Cañon Del Rio Retreat and Spa features six individually decorated adobe style rooms from which you can wake up to views of their cute Zen koi pond, the Jemez River, and the rugged mountains beyond the property. All the beautiful rooms have Saltillo tile floors, AC, a complete bathroom and Wi-Fi.

Walk-ins welcome – grab a one hour spa treatment and get complimentary day use of the sauna, hot-tub, cold pool, and riverside grounds.

Online check-in.

Massages are available Saturdays and Sundays only, 10am – 6pm.

Clothing required.

Address: 16445 Hwy. 4, Jemez Springs, New Mexico

4. Soda Dam Hot Springs – 1.7 Miles

Soda Dam Hot Springs. Photo by Christopher Michel

This hot spring makes an unusual but worthy addition to our list, as you can stand on it but not soak in it- this hot spring is solidly covered! Jemez Valley’s 7000-year-old Soda Dam and waterfall is one of the area’s most primitive hot springs and is right by the highway.

What To Expect

The Soda Dam is a massive rock-and-cave formation which has seen calcium and carbonate building up, layer-by-layer, for over 7000 years. It sits on a natural spring source on the Jemez River, which was sadly damaged by highway developments, meaning it is going to degrade and disappear over time. The formation has become a natural dam some 300 feet long and 50 feet high, and makes a fun place to stop at on your way past.

Good To Know

Watch out for slippery rocks when climbing!

Address: 9219 NM-4, Jemez Springs, New Mexico.

5. Spence Hot Springs – 7.3 Miles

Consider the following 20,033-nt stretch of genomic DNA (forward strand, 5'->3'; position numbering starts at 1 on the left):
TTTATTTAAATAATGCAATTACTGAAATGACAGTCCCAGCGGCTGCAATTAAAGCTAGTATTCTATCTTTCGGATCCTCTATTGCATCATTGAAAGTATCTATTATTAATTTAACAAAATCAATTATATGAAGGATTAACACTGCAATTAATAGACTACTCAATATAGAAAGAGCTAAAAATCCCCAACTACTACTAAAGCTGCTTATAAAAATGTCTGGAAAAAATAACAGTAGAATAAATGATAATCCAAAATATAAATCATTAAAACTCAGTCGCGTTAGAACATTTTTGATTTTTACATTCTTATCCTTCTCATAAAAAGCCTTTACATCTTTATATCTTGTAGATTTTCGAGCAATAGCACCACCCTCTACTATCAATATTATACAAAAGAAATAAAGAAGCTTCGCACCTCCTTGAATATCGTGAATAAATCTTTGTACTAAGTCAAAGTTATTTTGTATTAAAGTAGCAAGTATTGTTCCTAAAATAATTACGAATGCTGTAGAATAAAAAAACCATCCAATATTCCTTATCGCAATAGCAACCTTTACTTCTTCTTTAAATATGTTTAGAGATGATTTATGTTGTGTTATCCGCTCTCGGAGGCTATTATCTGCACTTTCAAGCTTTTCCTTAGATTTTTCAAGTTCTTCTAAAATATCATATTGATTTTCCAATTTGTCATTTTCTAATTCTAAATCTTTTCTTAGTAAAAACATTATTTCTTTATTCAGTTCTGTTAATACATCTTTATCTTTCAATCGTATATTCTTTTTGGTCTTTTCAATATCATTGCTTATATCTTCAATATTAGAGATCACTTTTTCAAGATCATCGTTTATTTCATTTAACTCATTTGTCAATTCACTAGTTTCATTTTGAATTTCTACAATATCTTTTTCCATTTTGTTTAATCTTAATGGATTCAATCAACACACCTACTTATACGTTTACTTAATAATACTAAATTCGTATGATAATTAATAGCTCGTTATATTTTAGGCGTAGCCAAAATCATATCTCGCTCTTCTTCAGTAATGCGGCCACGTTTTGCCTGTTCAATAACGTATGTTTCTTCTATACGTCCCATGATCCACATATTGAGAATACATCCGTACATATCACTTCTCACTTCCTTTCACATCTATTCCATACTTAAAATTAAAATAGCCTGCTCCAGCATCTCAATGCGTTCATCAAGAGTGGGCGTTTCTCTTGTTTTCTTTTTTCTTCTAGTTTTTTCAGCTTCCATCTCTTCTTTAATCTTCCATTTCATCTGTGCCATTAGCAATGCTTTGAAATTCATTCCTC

Spence Hot Springs. Source: tophotsprings

Spence Hot Springs is more a warm water spring than hot, but it is a superb addition to this list for the rock-pools’ stunning views over the pine-blanketed Santa Fe National Forest.

What To Expect

Spence Hot Springs is made up of two 2 feet deep, 81 – 95°F rock-edged and sandy-bottomed hot spring pools for up to 10 people each, perched atop a cliff that overlooks the evergreen depths of the Santa Fe National Forest. For those seeking solitude, grab a few minutes in the natural, small “sauna” grotto in the rocks.

It is an easy 0.6 mile ( 20 minute) hike from the parking area to get to these springs, along a multiple-option set of trails, across a bridge and uphill. Note- the uphill part can be muddy and slippery in winter, so take the right footwear!

Don’t Miss…

  • Getting there early for a sunrise soak

Good To Know

This pool is known to contain amoeba which can cause meningitis. Keep your soak “shin to chin” and do not put your head into the water. 

Expect some algae growing in/on the water. It’s a sign that all is natural, and it won’t harm you beyond making the surfaces slippery.

Head there early or on weekdays to avoid the crowds.

Beware of poison ivy on the trail.

Clothing is officially required, though you may come across nude bathers. 

No camping allowed.

6. McCauley Hot Springs – 13.5 Miles

Mccauley Hot Springs. Photo by Shari Garland

Like Spence Hot Springs, you’ll find the warm spring pools of McCauley in the depths of the beautiful Santa Fe National Forest. It is one of the most popular hot springs in the state.

What To Expect

Also like Spence, McCauley Hot Springs offers eager soakers two, 95°F primitive pools for around a dozen people which are surrounded by pines, and boast an unbeatable view along the canyon.

To get to McCauley Hot Springs, you’ll need to hike two moderately challenging miles each way. 

Don’t Miss…

Good To Know

Get there early or on weekdays if you prefer a quiet soak.

Keep your head out of the water to avoid dangerous amoeba that like to live in warm hot springs.

Expect algae on the edges of the pool. This is both natural and harmless.

Expect (and avoid!) snakes.